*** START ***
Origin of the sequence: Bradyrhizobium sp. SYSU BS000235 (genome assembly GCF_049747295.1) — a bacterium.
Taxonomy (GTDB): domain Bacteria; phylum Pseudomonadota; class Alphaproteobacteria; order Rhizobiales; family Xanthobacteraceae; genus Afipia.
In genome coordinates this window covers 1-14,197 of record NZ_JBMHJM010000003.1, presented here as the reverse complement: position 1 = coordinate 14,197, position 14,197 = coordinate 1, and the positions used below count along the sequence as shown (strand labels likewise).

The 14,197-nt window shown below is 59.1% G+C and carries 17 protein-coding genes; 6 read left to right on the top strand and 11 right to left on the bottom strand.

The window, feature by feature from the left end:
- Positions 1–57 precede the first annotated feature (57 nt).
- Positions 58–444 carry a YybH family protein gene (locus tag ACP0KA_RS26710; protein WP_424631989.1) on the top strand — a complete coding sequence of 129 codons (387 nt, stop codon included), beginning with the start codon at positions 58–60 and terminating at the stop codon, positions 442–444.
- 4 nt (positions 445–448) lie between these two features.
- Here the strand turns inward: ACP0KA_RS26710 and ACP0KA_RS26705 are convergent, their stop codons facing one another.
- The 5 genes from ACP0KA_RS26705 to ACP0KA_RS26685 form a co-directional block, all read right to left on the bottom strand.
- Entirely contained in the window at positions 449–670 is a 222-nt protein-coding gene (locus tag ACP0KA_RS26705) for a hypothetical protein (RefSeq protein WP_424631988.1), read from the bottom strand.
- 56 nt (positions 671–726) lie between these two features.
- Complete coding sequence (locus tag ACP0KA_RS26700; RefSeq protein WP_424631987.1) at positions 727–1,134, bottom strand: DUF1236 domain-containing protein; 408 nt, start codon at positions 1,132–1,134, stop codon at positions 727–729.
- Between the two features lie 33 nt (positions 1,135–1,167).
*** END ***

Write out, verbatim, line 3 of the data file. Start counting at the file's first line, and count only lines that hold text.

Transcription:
In genome coordinates this window covers 1-14,197 of record NZ_JBMHJM010000003.1, presented here as the reverse complement: position 1 = coordinate 14,197, position 14,197 = coordinate 1, and the positions used below count along the sequence as shown (strand labels likewise).